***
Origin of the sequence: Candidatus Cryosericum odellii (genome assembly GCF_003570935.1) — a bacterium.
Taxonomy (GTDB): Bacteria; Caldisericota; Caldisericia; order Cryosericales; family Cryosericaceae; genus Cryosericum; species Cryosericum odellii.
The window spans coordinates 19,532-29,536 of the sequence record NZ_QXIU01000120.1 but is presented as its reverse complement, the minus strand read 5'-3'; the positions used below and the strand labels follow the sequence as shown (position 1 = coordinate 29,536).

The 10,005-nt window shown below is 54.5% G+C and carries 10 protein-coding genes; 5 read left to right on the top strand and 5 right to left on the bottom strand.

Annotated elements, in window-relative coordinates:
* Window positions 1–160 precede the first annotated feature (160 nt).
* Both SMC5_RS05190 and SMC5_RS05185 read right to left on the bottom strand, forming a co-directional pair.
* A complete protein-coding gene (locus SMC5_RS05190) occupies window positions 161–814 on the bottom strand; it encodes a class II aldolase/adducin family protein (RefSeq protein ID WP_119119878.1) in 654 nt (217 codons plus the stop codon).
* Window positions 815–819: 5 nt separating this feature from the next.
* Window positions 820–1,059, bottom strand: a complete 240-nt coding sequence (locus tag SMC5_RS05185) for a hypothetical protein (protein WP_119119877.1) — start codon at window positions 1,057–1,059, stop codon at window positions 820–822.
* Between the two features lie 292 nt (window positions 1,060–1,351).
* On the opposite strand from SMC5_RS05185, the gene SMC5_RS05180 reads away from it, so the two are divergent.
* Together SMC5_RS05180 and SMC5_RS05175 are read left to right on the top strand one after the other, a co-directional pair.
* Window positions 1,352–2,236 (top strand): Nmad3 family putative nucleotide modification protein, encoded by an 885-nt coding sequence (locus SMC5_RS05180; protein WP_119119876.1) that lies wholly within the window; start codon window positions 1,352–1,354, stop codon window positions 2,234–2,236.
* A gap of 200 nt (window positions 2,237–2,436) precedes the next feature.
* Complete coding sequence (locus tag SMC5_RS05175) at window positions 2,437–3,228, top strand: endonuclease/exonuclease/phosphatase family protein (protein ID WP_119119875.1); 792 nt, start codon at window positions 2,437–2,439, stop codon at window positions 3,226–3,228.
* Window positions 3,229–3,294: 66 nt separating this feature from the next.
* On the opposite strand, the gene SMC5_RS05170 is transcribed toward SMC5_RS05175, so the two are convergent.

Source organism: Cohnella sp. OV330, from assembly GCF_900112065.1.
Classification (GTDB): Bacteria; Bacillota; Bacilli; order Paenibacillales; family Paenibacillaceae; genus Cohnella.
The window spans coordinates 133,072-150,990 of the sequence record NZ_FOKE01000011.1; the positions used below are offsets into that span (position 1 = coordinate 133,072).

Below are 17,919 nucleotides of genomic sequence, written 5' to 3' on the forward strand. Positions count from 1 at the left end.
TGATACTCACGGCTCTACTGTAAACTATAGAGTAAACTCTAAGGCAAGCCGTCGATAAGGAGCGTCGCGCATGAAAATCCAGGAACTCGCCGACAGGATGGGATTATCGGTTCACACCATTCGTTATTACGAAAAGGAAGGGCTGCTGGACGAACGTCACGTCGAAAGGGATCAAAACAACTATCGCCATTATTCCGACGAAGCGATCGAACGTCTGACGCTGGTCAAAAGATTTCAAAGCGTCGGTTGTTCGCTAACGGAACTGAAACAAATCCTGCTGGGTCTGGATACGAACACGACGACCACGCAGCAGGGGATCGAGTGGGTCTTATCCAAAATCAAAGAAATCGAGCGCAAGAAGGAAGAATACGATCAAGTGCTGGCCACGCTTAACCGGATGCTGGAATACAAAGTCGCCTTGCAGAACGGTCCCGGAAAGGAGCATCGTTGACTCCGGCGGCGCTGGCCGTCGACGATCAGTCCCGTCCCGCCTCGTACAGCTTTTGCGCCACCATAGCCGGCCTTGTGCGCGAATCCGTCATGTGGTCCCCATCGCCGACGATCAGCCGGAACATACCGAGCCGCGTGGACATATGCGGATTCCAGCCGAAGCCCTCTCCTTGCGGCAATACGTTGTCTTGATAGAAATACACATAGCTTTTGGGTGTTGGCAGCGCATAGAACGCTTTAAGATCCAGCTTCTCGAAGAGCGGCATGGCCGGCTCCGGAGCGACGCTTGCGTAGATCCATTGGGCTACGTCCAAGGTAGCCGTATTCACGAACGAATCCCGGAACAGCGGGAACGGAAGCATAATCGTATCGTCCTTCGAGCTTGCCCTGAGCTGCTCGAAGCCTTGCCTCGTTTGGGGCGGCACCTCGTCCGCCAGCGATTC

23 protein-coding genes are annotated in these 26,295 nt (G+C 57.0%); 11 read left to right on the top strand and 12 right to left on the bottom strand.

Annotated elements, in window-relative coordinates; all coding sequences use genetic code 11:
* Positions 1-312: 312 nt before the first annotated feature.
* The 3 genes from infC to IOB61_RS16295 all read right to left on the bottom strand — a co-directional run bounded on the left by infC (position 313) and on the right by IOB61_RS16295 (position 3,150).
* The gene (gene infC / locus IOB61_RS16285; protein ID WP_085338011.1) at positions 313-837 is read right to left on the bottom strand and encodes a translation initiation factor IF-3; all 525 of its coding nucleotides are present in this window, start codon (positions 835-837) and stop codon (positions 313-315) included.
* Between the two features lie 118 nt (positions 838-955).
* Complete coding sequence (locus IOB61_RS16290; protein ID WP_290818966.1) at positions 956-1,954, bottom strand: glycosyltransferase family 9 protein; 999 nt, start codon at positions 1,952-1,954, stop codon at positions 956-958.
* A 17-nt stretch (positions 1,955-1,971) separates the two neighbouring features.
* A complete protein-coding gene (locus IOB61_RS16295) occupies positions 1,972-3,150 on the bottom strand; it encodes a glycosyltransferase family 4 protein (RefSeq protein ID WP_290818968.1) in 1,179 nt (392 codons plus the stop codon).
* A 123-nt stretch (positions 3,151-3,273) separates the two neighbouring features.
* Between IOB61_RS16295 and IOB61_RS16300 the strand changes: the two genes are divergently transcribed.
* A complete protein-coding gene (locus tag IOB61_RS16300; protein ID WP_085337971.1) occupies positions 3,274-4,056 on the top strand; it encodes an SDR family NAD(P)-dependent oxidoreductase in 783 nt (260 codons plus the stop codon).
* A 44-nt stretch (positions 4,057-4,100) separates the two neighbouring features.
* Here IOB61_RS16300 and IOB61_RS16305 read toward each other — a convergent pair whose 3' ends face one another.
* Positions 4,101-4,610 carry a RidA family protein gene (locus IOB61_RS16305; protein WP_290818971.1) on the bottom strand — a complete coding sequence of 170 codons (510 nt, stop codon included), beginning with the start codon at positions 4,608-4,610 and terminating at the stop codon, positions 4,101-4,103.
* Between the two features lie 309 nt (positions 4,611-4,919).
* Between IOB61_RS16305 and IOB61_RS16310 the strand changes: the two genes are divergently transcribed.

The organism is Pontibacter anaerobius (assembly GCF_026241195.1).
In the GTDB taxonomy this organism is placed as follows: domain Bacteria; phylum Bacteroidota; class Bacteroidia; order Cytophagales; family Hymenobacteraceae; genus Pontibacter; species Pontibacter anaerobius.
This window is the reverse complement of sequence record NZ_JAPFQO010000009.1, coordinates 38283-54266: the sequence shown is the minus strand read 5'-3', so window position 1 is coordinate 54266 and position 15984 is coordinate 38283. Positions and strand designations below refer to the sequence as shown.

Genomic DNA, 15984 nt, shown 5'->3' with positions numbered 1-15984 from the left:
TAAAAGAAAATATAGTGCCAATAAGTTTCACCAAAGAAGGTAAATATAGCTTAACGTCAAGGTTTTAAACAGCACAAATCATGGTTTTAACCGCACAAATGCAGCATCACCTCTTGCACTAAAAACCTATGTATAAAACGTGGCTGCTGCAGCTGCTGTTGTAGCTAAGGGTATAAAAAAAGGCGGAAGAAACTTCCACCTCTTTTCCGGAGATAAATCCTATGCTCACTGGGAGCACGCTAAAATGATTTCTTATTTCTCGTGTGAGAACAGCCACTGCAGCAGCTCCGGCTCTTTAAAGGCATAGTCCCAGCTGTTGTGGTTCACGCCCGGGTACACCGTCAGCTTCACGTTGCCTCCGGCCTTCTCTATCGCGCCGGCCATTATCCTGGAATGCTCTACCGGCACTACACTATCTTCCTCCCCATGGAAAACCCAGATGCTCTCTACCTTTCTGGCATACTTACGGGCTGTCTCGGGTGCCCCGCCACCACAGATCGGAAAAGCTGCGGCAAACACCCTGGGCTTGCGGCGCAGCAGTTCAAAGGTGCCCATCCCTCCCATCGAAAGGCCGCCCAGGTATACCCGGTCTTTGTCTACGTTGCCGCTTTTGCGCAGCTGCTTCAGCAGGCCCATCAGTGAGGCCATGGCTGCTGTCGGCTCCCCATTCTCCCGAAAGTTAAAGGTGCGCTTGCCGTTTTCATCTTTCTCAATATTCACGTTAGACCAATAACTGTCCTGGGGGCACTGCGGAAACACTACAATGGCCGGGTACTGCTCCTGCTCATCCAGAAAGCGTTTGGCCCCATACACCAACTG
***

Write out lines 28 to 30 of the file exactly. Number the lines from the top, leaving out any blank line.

* The gene (gene infC / locus IOB61_RS16285; protein ID WP_085338011.1) at positions 313-837 is read right to left on the bottom strand and encodes a translation initiation factor IF-3; all 525 of its coding nucleotides are present in this window, start codon (positions 835-837) and stop codon (positions 313-315) included.
* Between the two features lie 118 nt (positions 838-955).
* Complete coding sequence (locus IOB61_RS16290; protein ID WP_290818966.1) at positions 956-1,954, bottom strand: glycosyltransferase family 9 protein; 999 nt, start codon at positions 1,952-1,954, stop codon at positions 956-958.